The Regional Director found that the Union had made an adequate showing of interest in the unit sought by the Petitioner. A Regional Director's determination of the adequacy of the showing of interest is administrative in nature and is not subject to collateral attack at a unit or representation hearing. North Carolina Army National Guard, Raleigh, North Carolina, 34 FLRA No. 71, slip op. at 7 (citing 5 C.F.R. § 2422.2(f)(1)). A challenge to the adequacy of a showing of interest is authorized only under limited circumstances. If a Regional Director dismisses a petition or denies intervention, an application for review of the determination regarding the adequacy of the showing of interest may be filed with the Authority. Id. In the case before us, the Regional Director did not dismiss the petition or deny intervention, but directed that an election be held. Consequently, the Agency's application for review of the Regional Director's finding that the Union had made an adequate showing of interest is not authorized by our Regulations.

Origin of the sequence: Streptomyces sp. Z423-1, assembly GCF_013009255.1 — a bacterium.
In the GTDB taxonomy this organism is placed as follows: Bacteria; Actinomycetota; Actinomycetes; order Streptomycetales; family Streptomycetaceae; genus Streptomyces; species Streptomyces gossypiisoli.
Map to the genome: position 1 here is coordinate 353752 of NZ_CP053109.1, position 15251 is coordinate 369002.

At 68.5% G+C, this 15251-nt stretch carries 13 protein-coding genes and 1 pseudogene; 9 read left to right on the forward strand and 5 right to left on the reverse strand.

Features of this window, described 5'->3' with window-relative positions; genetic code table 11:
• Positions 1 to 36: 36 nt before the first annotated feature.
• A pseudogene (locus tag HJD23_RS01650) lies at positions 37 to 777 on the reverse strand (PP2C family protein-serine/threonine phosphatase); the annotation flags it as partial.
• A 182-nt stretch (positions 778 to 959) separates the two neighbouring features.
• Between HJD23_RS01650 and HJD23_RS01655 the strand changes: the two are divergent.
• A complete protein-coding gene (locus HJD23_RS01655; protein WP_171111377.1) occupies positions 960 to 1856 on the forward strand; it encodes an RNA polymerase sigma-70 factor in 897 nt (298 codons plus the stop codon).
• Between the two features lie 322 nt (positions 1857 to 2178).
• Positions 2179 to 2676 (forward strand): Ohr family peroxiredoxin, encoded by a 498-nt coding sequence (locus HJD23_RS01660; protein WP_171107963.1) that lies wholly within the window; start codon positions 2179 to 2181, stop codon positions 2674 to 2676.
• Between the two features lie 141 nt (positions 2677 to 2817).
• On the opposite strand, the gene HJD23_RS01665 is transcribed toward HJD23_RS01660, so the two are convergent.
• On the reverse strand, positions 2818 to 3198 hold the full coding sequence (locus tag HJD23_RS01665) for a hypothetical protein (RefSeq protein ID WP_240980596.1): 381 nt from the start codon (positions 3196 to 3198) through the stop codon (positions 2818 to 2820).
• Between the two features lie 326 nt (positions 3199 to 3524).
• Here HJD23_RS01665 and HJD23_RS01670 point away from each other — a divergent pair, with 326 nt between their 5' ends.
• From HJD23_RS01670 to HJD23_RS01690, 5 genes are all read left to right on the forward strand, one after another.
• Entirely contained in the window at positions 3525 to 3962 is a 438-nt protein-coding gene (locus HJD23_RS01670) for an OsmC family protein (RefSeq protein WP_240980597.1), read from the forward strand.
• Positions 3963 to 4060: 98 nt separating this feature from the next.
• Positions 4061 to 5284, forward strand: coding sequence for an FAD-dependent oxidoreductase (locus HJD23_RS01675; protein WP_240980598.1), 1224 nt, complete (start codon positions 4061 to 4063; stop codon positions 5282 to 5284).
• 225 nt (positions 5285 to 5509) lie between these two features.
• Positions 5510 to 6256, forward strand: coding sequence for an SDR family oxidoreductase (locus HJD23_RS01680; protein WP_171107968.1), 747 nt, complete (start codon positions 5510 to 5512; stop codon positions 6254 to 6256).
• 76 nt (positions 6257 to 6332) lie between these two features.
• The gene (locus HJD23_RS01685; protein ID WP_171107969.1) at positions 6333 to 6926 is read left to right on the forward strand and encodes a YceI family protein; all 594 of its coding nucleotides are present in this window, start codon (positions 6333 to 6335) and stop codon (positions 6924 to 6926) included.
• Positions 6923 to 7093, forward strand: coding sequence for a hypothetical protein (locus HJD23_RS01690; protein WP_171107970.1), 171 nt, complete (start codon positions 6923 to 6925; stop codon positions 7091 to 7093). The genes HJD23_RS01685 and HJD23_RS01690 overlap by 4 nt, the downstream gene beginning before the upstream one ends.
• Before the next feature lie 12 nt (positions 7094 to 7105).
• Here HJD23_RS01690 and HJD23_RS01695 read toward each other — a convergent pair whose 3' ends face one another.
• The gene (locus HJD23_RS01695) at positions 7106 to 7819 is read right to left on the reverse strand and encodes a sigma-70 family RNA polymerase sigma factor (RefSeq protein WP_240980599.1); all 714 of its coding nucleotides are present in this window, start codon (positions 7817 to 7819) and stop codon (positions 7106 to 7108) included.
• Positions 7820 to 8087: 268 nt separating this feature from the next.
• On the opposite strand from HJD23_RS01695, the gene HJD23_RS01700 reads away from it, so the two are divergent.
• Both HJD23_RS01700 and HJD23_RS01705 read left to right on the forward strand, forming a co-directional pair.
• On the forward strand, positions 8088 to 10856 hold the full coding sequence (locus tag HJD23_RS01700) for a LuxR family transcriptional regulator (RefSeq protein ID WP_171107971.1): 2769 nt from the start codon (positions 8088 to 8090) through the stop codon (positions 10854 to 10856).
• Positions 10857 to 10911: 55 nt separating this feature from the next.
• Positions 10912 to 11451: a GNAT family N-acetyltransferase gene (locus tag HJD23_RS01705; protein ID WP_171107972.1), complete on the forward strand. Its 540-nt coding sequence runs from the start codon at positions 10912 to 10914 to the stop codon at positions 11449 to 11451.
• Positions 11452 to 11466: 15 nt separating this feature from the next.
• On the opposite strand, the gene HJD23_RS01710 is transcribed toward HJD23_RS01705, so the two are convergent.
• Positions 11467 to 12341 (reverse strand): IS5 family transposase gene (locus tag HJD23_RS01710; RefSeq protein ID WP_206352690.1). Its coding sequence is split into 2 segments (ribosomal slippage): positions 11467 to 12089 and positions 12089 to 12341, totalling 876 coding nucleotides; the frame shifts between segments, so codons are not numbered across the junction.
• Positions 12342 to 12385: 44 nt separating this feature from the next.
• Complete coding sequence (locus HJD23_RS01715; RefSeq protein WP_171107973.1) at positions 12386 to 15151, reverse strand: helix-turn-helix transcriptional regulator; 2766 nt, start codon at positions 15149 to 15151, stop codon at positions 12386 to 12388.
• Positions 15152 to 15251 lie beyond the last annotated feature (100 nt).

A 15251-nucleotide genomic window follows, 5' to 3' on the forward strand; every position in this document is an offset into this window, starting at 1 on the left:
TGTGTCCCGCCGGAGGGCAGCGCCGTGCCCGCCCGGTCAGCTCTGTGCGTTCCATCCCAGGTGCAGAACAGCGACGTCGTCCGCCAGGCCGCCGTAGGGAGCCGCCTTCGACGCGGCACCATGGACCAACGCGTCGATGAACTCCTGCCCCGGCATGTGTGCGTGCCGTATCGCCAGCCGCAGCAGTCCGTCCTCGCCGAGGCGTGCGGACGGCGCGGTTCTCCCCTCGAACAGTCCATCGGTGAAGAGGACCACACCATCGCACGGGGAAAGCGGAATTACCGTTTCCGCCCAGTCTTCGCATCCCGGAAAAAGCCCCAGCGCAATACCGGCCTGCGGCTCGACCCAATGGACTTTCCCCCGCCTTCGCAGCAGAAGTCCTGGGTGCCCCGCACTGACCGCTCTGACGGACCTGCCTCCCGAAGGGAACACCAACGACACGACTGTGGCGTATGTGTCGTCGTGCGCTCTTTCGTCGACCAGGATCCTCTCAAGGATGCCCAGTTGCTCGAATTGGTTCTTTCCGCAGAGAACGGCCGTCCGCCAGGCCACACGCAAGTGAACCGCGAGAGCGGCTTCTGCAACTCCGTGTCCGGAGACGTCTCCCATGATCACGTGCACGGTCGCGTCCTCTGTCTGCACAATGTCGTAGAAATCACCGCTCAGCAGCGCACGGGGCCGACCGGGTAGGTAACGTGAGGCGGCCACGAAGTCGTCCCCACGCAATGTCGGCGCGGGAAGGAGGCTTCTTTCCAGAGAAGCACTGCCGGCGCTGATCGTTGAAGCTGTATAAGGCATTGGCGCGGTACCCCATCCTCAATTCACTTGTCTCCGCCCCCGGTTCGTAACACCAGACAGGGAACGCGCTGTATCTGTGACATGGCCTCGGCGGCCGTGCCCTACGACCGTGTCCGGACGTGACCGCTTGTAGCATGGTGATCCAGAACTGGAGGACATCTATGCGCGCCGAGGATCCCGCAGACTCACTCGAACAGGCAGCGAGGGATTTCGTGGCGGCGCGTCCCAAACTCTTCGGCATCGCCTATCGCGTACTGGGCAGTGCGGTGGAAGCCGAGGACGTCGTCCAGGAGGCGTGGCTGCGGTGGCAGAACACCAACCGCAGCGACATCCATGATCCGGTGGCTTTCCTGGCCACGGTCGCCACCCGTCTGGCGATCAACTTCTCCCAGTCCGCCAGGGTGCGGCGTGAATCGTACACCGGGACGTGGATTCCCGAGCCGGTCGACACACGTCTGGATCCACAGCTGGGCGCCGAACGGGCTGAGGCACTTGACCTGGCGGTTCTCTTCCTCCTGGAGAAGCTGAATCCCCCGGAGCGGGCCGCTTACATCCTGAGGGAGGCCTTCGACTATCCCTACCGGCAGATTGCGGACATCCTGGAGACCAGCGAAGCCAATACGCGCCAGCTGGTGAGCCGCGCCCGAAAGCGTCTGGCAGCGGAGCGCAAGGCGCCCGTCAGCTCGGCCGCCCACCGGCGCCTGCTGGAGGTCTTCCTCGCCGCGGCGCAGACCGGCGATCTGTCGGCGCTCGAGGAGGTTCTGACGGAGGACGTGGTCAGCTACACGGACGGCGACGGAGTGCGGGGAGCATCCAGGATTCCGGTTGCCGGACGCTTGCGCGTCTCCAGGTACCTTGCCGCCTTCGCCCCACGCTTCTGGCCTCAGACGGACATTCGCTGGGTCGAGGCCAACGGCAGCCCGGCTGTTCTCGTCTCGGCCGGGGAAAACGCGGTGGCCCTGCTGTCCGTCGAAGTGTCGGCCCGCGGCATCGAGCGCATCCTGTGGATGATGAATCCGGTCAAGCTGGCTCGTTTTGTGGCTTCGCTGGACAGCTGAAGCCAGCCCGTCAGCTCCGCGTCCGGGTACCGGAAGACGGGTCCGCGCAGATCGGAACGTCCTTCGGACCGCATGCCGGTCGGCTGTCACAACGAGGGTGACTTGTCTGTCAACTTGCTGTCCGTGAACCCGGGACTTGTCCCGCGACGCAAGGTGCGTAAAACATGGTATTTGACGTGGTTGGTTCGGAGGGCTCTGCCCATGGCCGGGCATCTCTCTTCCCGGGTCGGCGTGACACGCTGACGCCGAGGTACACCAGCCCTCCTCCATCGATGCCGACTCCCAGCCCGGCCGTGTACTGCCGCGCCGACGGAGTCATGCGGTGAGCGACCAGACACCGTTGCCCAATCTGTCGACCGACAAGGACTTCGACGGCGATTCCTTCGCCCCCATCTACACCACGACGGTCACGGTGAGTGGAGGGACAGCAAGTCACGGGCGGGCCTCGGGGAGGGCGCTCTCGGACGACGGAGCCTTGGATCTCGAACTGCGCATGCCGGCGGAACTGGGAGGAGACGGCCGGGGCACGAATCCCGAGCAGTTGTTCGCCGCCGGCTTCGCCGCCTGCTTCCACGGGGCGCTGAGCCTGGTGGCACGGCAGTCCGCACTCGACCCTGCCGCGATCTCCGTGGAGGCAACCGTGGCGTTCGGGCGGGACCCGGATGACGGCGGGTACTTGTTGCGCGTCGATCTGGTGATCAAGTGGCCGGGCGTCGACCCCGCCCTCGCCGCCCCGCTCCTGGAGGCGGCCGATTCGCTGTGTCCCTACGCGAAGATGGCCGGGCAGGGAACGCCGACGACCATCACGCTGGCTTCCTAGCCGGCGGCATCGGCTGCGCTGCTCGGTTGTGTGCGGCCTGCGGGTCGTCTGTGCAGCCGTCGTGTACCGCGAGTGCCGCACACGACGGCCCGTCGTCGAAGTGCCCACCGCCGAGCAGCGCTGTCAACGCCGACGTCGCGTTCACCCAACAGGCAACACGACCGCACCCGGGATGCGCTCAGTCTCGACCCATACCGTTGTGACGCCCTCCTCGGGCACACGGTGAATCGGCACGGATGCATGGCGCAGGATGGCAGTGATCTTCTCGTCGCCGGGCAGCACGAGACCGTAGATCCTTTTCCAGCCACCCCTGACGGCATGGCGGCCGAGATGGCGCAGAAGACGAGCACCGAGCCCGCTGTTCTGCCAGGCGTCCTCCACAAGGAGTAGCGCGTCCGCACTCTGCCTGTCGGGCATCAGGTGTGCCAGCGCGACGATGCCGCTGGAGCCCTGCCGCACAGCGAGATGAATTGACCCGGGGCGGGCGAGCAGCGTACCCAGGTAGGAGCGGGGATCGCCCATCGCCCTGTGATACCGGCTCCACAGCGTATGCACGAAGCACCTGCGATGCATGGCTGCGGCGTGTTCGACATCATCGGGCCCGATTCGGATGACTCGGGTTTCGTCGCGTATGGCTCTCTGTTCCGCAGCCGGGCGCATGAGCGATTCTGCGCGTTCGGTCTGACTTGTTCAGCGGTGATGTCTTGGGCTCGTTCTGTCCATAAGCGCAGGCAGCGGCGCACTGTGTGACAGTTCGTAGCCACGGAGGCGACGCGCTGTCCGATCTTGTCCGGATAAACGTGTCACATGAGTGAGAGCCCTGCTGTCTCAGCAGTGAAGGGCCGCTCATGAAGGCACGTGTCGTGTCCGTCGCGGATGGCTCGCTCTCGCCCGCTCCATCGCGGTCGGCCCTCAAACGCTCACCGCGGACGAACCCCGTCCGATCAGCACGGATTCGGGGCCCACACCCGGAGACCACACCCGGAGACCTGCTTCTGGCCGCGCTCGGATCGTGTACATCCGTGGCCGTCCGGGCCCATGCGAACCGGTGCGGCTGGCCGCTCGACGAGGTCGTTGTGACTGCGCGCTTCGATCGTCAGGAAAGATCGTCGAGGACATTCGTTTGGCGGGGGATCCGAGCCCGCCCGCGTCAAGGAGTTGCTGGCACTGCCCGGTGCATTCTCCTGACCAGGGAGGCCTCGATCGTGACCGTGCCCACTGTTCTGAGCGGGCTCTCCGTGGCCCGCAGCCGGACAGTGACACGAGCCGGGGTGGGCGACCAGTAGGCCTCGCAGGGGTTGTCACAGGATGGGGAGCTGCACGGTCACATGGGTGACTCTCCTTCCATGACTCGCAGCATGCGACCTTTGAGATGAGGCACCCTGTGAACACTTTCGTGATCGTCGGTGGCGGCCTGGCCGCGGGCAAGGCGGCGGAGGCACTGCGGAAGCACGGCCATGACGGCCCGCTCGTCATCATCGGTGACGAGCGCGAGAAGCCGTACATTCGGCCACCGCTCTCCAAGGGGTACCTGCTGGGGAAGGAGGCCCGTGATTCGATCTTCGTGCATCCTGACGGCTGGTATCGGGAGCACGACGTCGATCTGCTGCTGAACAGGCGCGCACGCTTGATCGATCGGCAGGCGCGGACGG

In this connection, we note that the statement in Veterans Administration Medical Center, Brooklyn, New York, 9 FLRA 1090, 1091 (1982), that, under section 2422.2(f)(2) of the Authority's Regulations, "the adequacy of the showing of interest . . . is not subject to challenge beyond the ten day period after the initial date of posting of the Notice of Petition" is in error and is reversed. This statement implies that the adequacy of the showing of interest is subject to challenge during the 10-day period after the initial date of posting of the notice of petition. Our Regulations do not authorize review of the adequacy of the showing of interest during the 10-day period after the initial date of posting of the notice of petition. As stated above, the only circumstances where the adequacy of the showing of interest is subject to Authority review is where a Regional Director dismisses a petition or denies intervention. See 5 C.F.R. § 2422.2(f)(1). We further note that section 2422.2(f)(2) of the Authority's 1982 Regulations, cited in Veterans Administration Medical Center, is essentially the same as our current Regulations: they both concern the validity, not the adequacy, of the showing of interest. Section 2422.2(f)(2) states that: "[a]ny party challenging the validity of any showing of interest . . . must file its challenge with the Regional Director . . . within ten (10) days after the initial date of posting of the notice of petition." In the present case, we note that record does not indicate that the Agency challenged the validity of the showing of interest.